Before you all (well, those of you of a certain age at least) gasp and wonder how it could be that I haven’t read this delightful little tome before, I assure you that I have. However, on our drive home today from our week at the coast, we listened to an unabridged audiobook version, and I can’t resist sharing some thoughts from this most recent acquaintance with the book.
For those of you who haven’t read it, 84 Charing Cross Road could I suppose be described as a sort of epistolary memoir. It comprises the correspondence between an American writer and bibliophile, Helene Hanff, and Frank Doel of Marks & Co, a London bookshop specialising in secondhand and antiquarian books. The correspondence starts in 1949 and covers the next two decades. Over time, others in the Marks & Co family join in, but the essential relationship is always that between bookbuyer Helene and bookseller Frank. In a horrible bit of blurb writing, it is described on the back of my (almost antiquarian itself) paperback as “the very simple story of the love affair between …”. Well, that cheapens it because it’s not a love affair in the usual sense. It’s a business relationship that also becomes a friendship. He is married, she is not … and no romance ever ensues.
I am not going to write a full review of the “story”, about how Helene sent “care packages” to the staff of Marks & Co to brighten up their postwar rations-ridden lives, about its humour and humanity. Rather, I thought I’d just share a couple of the comments she, a true bibliophile, makes about books and reading.
One is to do with marginalia. Hanff, like me, likes marginalia. She does it herself, and she likes it in the secondhand books she buys. She says in response to a book received as a gift:
I wish you hadn’t been so over-courteous about putting the inscription on a card instead of on the flyleaf . It’s the bookseller coming out in you all, you were afraid you’d decrease its value. You would have increased it for the present owner. (And possibly for the future owner. I love inscriptions on flyleaves and notes in margins, I like the comradely sense of turning pages someone else turned, and reading passages some one long gone has called my attention to.) (16 April 1951)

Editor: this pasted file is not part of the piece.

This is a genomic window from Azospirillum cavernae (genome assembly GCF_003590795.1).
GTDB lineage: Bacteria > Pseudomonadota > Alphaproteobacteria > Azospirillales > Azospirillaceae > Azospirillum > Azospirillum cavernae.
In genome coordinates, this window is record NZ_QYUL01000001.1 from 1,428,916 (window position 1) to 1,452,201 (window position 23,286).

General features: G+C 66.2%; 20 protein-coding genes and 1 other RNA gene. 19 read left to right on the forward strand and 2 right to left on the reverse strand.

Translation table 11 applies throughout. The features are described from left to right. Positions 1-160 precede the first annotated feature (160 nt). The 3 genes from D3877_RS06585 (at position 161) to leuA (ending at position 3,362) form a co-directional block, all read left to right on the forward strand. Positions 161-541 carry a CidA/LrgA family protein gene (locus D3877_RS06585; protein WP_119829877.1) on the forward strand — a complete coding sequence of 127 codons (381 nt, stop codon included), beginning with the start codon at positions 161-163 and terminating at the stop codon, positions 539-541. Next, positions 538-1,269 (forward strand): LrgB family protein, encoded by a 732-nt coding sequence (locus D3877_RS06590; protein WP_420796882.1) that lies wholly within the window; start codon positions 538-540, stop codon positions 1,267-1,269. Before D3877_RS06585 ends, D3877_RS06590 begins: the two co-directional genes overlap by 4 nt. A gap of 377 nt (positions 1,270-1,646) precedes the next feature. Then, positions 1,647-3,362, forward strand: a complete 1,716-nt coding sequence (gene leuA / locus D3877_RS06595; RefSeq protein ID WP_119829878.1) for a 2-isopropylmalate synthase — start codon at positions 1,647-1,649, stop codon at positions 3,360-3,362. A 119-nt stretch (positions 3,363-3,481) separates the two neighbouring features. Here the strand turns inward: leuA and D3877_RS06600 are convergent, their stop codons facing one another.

Another year, another book gift, and here is her response:
I do think it’s a very uneven exchange of Christmas presents. You’ll eat yours up in a week and have nothing left to show for it by New Year’s Day. I’ll have mine until the day I die – and die happy in the knowledge that I’m leaving it behind for someone else to love. I shall sprinkle pale pencil marks through it pointing out the best passages to some book-lover yet unborn. (12 December 1952).
Hanff was clearly a slow-reader and liked re-reading, but she was not sentimental about books per se. Here she is on managing her books:
I houseclean my books every spring and throw out those I’m never going to read again like I throw out clothes I’m never going to wear again. It shocks everybody. My friends are peculiar about books. They read all the bestsellers, they get through them as fast as possible, I think they skip a lot. And they NEVER read anything a second time so they don’t remember a word of it a year later. But they are profoundly shocked to see me drop a book in the wastebasket or give it away. The way they look at it, you buy a book, you read it, you put it on your shelf, you never open it again for the rest of your life BUT YOU DON’T THROW IT OUT! NOT IF IT HAS A HARD COVER ON IT! Why not? I personally can’t think of anything less sacrosanct that a bad book or even a mediocre book. (18 Sept 1952)
Ellen of Fat Books and Thin Women would agree I think. Check out her recent post in praise of re-reading, and see for yourselves. Those of you who’ve been reading my blog for a while will know that I too am not averse to a bit of re-reading. There is a special joy in revisiting loved books and learning from them anew, isn’t there?
Finally, (only) because I’m missing my Jane Austen meeting today due to the aforesaid travel, I will share with you her discovery of Jane Austen. Hanff, you see, was not one for “stories”. “It’s just stories. I don’t like stories” she wrote in an undated letter around 1963/64. She preferred history (“i-was-there-books”), essays, poetry and the like. However, in 1952, she discovered Jane Austen “and went out of my mind over Pride & Prejudice …”. I’m sure I would have liked Helene Hanff.
84 Charing Cross Road (Audio CD)
Read by Juliet Stevenson and John Nettles
Hachette Audio (orig. pub. 1970)
2 hrs (approx) on 2 compact discs
19 thoughts on “Helene Hanff, 84 Charing Cross Road”
I like your marginalia too 😉 Am mightily enjoying your notes in The Women In Black, in fact!
I think I would’ve liked Helene too. Care packages are the sign of a wonderful person, in my opinion.
Oh, are you? Many of them are pretty banal … I wonder what it’s like reading The women in black after Northanger Abbey. Very different, but both social commentary with rather young girls featuring.
The Women in Black is definitely whizzing by in comparison 😉